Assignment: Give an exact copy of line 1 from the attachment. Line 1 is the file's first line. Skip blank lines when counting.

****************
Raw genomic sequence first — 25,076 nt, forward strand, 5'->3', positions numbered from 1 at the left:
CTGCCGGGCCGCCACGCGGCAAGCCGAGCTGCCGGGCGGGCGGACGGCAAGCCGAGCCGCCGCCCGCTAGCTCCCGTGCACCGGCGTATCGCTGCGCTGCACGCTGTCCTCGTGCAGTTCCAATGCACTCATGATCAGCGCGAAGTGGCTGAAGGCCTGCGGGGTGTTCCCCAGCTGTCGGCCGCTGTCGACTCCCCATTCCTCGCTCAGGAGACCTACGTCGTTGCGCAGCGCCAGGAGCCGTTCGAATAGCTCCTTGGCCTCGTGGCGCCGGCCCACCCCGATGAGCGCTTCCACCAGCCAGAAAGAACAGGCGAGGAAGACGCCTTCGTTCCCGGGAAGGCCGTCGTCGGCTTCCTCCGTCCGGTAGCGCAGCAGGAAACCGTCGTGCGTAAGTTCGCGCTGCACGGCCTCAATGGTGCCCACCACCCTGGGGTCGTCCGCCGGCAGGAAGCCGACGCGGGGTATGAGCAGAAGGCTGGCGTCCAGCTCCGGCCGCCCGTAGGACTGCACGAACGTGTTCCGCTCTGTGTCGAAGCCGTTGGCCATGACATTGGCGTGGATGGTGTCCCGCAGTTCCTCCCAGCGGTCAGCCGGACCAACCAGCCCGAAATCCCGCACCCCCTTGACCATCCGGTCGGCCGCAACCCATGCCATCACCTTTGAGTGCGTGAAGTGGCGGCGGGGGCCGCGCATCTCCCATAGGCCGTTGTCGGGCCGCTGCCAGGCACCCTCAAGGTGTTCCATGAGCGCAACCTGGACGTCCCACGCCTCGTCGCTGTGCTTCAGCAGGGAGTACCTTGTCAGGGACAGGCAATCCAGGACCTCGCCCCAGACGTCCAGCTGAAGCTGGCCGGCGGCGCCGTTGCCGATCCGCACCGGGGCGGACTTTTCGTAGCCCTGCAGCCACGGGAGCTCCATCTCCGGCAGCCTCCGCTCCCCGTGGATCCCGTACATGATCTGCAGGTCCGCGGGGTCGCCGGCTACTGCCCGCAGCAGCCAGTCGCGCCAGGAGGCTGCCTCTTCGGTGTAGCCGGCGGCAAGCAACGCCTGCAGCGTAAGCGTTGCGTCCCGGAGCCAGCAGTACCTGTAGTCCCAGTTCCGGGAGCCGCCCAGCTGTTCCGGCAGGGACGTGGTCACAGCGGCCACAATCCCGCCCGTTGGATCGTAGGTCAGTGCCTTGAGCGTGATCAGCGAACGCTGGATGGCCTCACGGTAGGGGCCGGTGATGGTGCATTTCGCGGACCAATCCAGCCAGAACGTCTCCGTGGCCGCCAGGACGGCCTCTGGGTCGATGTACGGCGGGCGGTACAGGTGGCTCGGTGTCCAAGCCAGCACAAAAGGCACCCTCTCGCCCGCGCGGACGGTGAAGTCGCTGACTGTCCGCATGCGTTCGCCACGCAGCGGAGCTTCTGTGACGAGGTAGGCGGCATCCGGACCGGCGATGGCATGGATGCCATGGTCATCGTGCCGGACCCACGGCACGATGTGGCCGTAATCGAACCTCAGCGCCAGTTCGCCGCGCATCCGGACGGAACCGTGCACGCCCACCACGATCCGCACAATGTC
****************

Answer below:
Raw genomic sequence first — 25,076 nt, forward strand, 5'->3', positions numbered from 1 at the left: